Technical glitch in Facebook's ad tools creates political firestorm
Facebook said late Thursday that a mix of "technical problems" and confusion among advertisers around its new political ad ban rules caused issues affecting ad campaigns of both parties.
Why it matters: A report out Thursday morning suggested the ad tools were causing campaign ads, even those that adhered to Facebook's new rules, to be paused. Very quickly, political campaigners began asserting the tech giant was enforcing policies in a way that was biased against their campaigns.
"It is currently unclear to us whether or not Facebook is giving Donald Trump an unfair electoral advantage in this particular instance, but it is abundantly clear that Facebook was wholly unprepared to handle this election despite having four years to prepare," said Biden for President digital director Rob Flaherty in a statement provided to Axios.
Details: In a post addressing the issue, Facebook blamed the blockage on a technical glitch and said it's investigating the issue. The tech giant asserted that "No ad was paused or rejected by a person, or because of any partisan consideration."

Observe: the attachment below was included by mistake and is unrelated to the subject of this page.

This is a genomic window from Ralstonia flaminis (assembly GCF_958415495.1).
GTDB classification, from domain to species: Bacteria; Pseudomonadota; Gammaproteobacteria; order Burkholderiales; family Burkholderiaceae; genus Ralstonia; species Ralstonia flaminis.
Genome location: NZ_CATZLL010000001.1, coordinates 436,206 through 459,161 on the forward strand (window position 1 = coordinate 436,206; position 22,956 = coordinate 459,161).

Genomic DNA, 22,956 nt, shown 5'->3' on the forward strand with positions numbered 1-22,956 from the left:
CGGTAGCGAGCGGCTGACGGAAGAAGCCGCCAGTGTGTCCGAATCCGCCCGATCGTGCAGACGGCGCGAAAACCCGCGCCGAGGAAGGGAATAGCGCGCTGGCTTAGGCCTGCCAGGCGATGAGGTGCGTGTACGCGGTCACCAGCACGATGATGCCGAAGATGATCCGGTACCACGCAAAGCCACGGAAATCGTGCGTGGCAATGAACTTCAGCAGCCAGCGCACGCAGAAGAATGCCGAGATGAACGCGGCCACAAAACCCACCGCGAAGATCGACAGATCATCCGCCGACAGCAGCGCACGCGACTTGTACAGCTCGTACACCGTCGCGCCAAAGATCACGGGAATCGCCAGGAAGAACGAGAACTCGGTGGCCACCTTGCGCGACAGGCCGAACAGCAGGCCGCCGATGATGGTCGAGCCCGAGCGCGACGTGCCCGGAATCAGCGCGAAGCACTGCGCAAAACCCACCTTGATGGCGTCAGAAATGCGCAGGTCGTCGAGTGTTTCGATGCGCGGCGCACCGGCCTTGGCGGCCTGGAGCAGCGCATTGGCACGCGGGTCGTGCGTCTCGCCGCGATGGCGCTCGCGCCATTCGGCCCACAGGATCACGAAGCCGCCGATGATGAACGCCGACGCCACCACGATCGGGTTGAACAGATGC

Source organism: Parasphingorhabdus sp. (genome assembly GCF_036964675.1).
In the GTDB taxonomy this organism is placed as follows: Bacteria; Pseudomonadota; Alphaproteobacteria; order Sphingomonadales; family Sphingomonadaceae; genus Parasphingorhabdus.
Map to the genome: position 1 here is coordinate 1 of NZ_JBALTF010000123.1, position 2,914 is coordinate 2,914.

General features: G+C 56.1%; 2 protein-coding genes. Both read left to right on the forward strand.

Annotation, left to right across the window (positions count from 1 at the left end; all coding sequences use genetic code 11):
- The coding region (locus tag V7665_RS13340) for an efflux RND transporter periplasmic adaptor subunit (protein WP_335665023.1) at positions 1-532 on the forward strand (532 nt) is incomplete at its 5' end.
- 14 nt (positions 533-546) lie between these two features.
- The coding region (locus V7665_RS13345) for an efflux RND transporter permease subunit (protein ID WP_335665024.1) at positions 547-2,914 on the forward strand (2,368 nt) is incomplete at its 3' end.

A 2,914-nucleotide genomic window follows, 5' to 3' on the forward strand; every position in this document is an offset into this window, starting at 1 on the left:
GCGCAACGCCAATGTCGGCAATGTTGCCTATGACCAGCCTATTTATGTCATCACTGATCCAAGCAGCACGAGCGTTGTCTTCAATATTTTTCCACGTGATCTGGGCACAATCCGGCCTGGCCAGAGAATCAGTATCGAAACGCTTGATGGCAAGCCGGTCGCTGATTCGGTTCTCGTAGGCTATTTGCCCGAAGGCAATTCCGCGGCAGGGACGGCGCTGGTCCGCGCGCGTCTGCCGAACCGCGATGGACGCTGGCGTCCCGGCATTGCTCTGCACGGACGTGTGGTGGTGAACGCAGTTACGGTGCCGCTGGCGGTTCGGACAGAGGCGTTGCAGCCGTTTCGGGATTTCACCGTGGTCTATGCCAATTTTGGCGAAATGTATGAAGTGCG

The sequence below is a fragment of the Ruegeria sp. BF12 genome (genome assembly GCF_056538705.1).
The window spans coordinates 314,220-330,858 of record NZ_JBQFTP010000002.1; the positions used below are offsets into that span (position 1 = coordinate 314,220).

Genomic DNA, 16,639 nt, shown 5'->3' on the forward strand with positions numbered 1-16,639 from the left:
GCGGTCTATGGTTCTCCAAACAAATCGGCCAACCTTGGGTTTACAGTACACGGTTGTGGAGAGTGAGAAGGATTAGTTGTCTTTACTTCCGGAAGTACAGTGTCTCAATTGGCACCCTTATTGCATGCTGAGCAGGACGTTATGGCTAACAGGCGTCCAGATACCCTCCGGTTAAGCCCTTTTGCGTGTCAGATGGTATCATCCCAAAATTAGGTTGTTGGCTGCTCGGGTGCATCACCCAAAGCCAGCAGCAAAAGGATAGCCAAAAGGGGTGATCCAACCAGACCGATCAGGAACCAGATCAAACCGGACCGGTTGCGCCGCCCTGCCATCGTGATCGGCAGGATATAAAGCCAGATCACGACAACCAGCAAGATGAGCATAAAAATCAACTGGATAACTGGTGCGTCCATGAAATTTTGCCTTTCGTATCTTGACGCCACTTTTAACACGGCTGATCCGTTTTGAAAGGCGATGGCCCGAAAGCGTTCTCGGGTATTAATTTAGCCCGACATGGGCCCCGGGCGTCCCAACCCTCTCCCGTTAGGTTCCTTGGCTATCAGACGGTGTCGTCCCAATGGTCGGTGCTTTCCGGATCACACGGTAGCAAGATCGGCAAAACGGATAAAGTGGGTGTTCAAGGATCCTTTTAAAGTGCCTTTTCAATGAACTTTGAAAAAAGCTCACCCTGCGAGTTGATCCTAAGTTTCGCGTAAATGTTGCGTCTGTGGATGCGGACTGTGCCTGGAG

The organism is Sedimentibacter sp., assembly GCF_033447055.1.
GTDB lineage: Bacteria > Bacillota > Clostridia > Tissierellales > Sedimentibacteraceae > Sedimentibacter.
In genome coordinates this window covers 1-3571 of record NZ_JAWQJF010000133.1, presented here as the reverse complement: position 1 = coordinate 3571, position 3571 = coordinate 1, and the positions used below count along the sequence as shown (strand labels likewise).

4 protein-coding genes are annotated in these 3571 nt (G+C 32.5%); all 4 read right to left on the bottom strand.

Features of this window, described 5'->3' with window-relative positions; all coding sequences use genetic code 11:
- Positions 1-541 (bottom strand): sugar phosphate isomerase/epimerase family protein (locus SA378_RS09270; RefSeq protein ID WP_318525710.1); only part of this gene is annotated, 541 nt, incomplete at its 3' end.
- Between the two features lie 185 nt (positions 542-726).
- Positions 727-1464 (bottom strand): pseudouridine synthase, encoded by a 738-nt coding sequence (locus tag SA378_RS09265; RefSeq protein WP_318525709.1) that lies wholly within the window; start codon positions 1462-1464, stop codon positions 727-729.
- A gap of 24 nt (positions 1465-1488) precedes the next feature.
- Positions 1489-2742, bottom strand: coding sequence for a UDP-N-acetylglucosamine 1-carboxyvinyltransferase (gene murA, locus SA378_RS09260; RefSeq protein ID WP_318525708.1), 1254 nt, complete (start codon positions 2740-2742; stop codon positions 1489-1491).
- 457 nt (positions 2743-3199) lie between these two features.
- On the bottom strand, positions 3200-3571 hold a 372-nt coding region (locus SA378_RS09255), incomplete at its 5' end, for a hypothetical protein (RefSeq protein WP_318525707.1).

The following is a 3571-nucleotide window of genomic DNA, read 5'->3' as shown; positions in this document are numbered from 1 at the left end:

Catch up quick: Facebook implemented its new political ad ban rule — which restricts political or issues ads from its platform for the week leading up to the election — on Tuesday at midnight.
- Advertisers had been racing to get their ads approved and running before the ban went into effect so they could continue to show the messages to voters for the week leading up to the election while also following Facebook's rules.
The big picture: The tech giant has been slammed by critics on both sides of the aisle for a lack of transparency in the way it enforces its policies, leading some to think it's biased against one political party over another.
- On an earnings call with investors, CEO Mark Zuckerberg said the company was focused on providing more transparency around the way its platform is used and the way it makes policy decisions.
By the numbers: Facebook COO Sheryl Sandberg assured investors that political ads are only a tiny part of the company's bottom line on the same call. She noted that political and government ad revenue in the U.S. and globally was a low single-digit percentage of the company's total ad revenue in Q3.
- “It's not a top 10 vertical in the U.S. and globally."
Be smart: Facebook often tries to downplay the role of political ads in its business, to make the case that its decision to continue to sell those ads is about its First Amendment values, not revenue.
- The company keeps finding itself in complicated battles with both parties over its political ad policies.
- Some of its competitors, like Twitter, have banned political ads altogether.
Go deeper: Political ads become 2020 flashpoint